SMC’s Early Childhood and Education program builds on collaborations with community partners, through coursework, fieldwork, and professional development. The new Santa Monica Early Childhood Lab School, to be operated by Growing Place, will serve the unique needs of Santa Monica families and workforce.
January 9, 2017
Locally-based nonprofit will facilitate childcare services for city residents and employees at innovative center
Santa Monica College (SMC) and the City of Santa Monica are pleased to announce the selection of Santa Monica-based nonprofit child development organization Growing Place as operator of the Santa Monica Early Childhood Lab School.
The Santa Monica Early Childhood Lab School is a unique partnership between SMC and the City of Santa Monica, and planning for the School’s construction and development is being led by a workgroup comprised of representatives from SMC and its Early Childhood Education program, the City, RAND Corporation and the Santa Monica Childcare and Early Education Task Force.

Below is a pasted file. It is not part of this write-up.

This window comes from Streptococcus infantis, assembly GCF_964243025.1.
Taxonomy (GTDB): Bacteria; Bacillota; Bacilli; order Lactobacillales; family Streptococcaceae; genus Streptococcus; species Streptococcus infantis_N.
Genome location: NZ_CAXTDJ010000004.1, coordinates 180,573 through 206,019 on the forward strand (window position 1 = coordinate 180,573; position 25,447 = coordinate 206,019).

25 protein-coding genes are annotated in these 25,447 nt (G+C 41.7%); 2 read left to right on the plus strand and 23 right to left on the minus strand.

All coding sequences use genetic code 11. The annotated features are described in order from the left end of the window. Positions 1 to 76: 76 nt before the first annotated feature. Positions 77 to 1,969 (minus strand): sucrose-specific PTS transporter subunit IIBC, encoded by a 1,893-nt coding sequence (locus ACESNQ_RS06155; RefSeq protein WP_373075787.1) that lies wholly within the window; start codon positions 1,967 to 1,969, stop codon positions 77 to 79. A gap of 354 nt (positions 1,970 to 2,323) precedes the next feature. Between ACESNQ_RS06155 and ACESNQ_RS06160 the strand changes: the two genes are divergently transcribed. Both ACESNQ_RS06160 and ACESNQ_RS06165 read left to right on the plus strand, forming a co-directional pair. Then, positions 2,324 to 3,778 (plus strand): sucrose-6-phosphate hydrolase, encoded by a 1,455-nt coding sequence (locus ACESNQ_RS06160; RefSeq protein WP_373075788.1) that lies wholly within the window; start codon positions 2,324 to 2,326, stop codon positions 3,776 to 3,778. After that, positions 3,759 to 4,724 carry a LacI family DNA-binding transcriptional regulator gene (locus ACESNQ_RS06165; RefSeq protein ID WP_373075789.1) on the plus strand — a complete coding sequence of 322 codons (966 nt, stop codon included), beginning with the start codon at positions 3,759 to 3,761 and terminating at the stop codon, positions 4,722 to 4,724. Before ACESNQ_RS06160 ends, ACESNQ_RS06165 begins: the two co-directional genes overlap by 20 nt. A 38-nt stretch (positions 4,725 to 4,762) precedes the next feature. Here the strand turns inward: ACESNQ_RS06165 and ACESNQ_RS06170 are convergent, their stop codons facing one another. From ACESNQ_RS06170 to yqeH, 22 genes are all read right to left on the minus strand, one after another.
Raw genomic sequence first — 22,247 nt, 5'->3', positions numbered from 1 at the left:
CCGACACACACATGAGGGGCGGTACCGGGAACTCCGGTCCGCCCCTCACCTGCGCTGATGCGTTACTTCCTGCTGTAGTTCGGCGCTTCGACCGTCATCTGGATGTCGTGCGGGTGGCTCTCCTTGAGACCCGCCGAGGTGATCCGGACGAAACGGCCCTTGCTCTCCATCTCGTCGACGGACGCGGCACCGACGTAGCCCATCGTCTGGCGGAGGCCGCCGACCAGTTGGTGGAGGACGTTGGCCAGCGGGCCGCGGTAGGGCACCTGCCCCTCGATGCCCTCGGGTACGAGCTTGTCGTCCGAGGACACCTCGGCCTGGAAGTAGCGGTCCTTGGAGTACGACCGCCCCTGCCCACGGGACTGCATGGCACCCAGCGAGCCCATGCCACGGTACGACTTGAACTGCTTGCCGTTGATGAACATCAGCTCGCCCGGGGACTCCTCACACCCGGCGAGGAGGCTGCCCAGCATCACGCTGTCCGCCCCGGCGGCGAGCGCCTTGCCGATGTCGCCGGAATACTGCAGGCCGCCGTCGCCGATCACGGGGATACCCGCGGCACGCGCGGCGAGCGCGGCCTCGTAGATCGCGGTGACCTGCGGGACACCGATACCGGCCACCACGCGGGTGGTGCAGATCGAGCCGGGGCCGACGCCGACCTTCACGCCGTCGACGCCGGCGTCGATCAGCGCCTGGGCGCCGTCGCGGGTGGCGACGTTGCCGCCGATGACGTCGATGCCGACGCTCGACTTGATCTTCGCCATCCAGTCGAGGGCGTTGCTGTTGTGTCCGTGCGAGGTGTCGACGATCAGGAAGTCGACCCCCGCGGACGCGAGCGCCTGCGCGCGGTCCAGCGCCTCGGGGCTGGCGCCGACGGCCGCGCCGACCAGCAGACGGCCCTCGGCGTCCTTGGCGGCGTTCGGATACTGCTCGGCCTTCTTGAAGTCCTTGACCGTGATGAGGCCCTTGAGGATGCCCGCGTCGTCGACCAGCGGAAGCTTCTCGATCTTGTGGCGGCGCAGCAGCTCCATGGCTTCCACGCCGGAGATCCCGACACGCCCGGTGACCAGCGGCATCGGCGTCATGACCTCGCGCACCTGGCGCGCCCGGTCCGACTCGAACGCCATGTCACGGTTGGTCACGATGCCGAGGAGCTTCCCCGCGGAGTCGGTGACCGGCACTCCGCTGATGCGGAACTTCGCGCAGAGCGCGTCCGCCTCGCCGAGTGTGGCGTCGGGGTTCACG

“This is such a positive step forward, for our students, for the Santa Monica community, and for the children who will come to this Center,” said Laura Manson, Early Childhood Education Department Chair at SMC. “We have a real opportunity to be innovative together – to offer students the chance to be in a fully-operating childcare facility while receiving instruction, and for parents and children to benefit from the most current, scientific practices in the field.”
The Early Childhood Lab School – to be built on the corner of 4th Street and Civic Center Drive in Santa Monica – is slated for a 2019 opening. It will function as a childcare center for up to 110 children, and as a setting where SMC students preparing to become teachers in the early childhood development field will get practical experience and explore new approaches in working with pre-kindergarten children, including infants. Santa Monica residents and employees will have priority consideration for available spaces in the center; the goal of the City and the College is that a minimum of 30 percent of the enrollment is reserved for Santa Monica residents and a minimum of 15 percent for families in the low-income bracket.